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Frank

Linguistic Hangovers

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This thread belongs in the Western Dialogue forum but I find that I'm not allowed to post there.

 

English (and I assume other European languages) has a lot of references to pre-Christian religions. The weekdays, for example refer to Woden (leader of Norse gods; Wednesday), Thor (another Norse god; Thursday), Saturn (Roman version of Dionysis, I think, related to Satyrs; Saturday). This is pretty amazing when you consider the small things that 'heretics' have been burned for down the millenia. Presumably the Church(s) pragmatically decided that changing the names of the days would be too difficult and ignored it.

 

Does Arabic have the same sort of thing, or were non-Islamic references purged from the language?

Edited by Frank

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PropellerAds

Salaam,

 

In English the relationship is there, as it is in German and (though to a lesser extent, I believe) in French. However, isn't that as irrelevent to the behaviour of the Church as the words for pig, cow and sheep?

 

(you are not allowed to post links yet)"you can't post links until you reach 50 posts_en.wikipedia(contact admin if its a beneficial link)/wiki/Days_of_the_week"]you can't post links until you reach 50 posts_en.wikipedia(contact admin if its a beneficial link)/wiki/Days_of_the_week[/url] suggests that ecclesiastical Latin, ie: the language the Church was interested in, uses a numerical system. The table says Arabic also follows a numerical system of numbering.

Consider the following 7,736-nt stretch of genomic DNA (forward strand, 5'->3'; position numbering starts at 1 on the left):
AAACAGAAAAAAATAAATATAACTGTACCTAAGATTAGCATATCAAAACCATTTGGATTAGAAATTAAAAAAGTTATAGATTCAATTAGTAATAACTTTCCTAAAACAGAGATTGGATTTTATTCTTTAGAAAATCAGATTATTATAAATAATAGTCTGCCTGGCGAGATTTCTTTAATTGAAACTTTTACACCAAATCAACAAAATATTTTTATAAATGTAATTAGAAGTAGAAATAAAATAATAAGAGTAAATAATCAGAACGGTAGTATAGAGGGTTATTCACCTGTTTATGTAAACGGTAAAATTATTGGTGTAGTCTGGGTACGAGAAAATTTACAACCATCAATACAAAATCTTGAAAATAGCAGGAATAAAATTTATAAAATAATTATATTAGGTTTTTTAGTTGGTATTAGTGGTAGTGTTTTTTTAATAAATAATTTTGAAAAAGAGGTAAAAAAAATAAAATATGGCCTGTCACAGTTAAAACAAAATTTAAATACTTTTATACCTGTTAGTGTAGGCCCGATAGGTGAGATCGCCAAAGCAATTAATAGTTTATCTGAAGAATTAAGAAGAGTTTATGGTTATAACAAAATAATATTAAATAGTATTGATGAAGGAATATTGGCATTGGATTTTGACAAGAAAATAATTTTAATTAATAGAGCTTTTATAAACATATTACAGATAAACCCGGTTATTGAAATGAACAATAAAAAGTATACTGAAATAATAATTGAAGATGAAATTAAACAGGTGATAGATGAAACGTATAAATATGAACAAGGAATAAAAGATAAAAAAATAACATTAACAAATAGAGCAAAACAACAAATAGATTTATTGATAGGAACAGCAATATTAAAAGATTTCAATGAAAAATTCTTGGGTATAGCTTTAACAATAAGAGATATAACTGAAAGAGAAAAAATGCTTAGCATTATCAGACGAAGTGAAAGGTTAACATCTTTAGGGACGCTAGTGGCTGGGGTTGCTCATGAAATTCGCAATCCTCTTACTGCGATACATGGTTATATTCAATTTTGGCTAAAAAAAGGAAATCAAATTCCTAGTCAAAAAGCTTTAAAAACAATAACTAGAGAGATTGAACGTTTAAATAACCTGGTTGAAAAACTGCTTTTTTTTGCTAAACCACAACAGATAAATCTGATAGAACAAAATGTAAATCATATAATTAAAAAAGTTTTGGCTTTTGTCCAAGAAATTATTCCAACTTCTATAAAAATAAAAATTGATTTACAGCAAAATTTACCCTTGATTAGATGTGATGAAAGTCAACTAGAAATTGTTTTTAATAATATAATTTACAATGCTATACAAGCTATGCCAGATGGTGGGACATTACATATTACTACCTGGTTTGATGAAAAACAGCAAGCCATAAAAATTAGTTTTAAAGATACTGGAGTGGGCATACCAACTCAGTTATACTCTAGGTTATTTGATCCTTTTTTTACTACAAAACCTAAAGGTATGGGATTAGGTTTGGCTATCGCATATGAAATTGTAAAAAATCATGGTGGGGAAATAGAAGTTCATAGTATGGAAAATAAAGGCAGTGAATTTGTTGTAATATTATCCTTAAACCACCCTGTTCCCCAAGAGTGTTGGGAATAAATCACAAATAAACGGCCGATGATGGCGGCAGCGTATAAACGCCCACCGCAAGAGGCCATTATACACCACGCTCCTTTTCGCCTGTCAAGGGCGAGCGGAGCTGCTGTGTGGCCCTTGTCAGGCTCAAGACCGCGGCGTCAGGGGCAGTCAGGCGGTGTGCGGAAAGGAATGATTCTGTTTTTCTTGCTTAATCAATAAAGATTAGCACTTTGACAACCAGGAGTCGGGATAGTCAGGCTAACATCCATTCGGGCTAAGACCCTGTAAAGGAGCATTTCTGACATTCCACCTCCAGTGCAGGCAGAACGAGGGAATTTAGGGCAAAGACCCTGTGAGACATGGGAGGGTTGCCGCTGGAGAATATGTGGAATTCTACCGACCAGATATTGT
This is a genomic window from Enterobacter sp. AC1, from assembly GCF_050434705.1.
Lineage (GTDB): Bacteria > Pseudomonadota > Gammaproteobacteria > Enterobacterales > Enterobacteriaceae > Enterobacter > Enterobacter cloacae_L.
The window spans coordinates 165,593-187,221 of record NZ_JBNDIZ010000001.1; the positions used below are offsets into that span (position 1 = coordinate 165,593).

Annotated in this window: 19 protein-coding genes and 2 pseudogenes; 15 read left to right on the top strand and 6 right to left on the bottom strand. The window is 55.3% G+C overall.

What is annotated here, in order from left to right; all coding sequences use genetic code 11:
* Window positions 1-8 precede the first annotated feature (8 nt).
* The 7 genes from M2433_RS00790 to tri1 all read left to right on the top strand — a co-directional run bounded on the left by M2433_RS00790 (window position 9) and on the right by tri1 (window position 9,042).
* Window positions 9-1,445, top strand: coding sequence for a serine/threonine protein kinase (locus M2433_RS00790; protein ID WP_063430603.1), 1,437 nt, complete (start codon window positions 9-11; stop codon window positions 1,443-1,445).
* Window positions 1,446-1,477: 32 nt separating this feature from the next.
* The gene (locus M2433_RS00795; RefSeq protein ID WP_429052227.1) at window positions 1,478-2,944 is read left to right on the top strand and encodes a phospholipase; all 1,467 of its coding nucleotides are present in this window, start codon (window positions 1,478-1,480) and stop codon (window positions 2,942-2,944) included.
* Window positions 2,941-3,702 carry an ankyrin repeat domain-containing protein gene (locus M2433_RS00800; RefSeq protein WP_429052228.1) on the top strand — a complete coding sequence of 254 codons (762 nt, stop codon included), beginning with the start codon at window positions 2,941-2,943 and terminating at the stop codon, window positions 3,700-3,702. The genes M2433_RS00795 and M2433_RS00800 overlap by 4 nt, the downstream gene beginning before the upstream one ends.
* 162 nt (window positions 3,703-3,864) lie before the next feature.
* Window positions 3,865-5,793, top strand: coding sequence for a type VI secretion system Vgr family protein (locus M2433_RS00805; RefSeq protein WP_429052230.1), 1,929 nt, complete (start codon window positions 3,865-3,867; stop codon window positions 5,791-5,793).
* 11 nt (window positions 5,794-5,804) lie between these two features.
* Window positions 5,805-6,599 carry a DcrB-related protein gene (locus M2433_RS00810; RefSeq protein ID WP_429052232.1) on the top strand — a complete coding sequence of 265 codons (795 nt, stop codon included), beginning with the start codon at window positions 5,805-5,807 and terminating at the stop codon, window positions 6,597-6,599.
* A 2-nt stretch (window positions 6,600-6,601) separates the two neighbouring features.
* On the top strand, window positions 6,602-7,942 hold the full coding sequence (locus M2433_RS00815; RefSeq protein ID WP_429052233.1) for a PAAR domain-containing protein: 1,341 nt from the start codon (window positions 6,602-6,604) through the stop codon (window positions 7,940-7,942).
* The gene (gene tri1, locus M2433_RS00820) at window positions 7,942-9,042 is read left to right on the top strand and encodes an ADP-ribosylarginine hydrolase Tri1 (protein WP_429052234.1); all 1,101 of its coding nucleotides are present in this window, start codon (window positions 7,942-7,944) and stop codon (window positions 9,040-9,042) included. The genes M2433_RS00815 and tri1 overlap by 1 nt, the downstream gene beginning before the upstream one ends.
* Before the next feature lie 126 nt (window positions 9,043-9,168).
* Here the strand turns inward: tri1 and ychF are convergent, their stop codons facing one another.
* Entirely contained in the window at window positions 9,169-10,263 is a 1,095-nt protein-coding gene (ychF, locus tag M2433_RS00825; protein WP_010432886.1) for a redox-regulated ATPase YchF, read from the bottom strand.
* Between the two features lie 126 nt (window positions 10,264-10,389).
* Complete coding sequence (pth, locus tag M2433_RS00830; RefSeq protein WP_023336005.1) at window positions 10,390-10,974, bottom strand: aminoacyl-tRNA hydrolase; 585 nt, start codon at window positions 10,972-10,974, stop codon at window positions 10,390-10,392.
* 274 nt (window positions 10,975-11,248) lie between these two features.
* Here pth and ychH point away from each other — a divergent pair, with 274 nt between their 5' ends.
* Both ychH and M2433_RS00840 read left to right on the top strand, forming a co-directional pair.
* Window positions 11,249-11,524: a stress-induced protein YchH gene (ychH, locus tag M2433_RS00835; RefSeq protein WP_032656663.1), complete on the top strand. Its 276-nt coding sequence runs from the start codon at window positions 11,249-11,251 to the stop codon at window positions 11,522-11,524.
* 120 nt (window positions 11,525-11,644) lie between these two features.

Peace and Love,

 

DARLA

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However, isn't that as irrelevent to the behaviour of the Church as the words for pig, cow and sheep?

 

Well, apparently, but it surprises me. The early Christian evangelists made a point of cutting down every saced oak tree that could when they swept through Europe. I'm surprised that having a day of the week called Wodin's Day or Thor's Day or Freja's Day didn't attract their attention. And much later when burning offences were extremely minor you'd think that some zealous eclesiatic would have considered cleaning up the weekday names. But apparently not.

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The days of the week in Arabic are named after the Arabic numbers.

 

Al-Ahad (Sunday)- Comes from the word waahid, which means one.

Al-Ithnayn (Monday) - Comes fom the word ithnayn, which means two.

A-Thulatha (Tuesday) - Comes from the word thalatha, which means three.

Al-Arbi'aa (Wednesday) - Comes from the word arba'a, which means four.

Al-Qamees (Thursday) - Comes from the word qamsa, which means five.

Al-Jum'ah (Friday)- Comes from the word Jamaa'ah, which means congregation. It refers to friday prayer.

As-Sabt (Saturday) - Not sure about this one, but I've heard it means "rest".

 

They usually have the word "Yaum" in front of them, meaning "day". Basically, they mean day one, day two, day three, day four, day five, day of congregation, and day of rest.

 

Salam.

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